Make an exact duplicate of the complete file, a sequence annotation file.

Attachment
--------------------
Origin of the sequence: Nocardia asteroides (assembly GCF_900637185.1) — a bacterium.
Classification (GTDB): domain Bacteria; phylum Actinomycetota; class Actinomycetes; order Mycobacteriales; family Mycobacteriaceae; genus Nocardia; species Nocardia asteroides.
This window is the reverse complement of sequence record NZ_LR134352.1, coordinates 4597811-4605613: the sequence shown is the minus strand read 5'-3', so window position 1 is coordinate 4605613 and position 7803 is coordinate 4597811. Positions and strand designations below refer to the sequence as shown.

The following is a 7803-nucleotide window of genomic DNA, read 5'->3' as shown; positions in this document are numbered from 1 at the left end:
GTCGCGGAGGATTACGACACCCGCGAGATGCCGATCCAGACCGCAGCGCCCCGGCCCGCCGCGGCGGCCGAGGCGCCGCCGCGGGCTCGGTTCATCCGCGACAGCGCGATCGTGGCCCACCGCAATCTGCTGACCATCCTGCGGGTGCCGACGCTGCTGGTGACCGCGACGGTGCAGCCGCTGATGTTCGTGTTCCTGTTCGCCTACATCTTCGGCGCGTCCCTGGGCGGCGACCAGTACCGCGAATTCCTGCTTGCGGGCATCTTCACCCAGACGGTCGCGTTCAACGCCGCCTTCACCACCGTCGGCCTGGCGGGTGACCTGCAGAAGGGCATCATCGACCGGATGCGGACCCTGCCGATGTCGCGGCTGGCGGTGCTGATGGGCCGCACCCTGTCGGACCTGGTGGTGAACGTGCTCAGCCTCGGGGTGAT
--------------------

Origin of the sequence: Nocardia asteroides (assembly GCF_900637185.1) — a bacterium.
Classification (GTDB): domain Bacteria; phylum Actinomycetota; class Actinomycetes; order Mycobacteriales; family Mycobacteriaceae; genus Nocardia; species Nocardia asteroides.
This window is the reverse complement of sequence record NZ_LR134352.1, coordinates 4597811-4605613: the sequence shown is the minus strand read 5'-3', so window position 1 is coordinate 4605613 and position 7803 is coordinate 4597811. Positions and strand designations below refer to the sequence as shown.

The following is a 7803-nucleotide window of genomic DNA, read 5'->3' as shown; positions in this document are numbered from 1 at the left end:
GTCGCGGAGGATTACGACACCCGCGAGATGCCGATCCAGACCGCAGCGCCCCGGCCCGCCGCGGCGGCCGAGGCGCCGCCGCGGGCTCGGTTCATCCGCGACAGCGCGATCGTGGCCCACCGCAATCTGCTGACCATCCTGCGGGTGCCGACGCTGCTGGTGACCGCGACGGTGCAGCCGCTGATGTTCGTGTTCCTGTTCGCCTACATCTTCGGCGCGTCCCTGGGCGGCGACCAGTACCGCGAATTCCTGCTTGCGGGCATCTTCACCCAGACGGTCGCGTTCAACGCCGCCTTCACCACCGTCGGCCTGGCGGGTGACCTGCAGAAGGGCATCATCGACCGGATGCGGACCCTGCCGATGTCGCGGCTGGCGGTGCTGATGGGCCGCACCCTGTCGGACCTGGTGGTGAACGTGCTCAGCCTCGGGGTGAT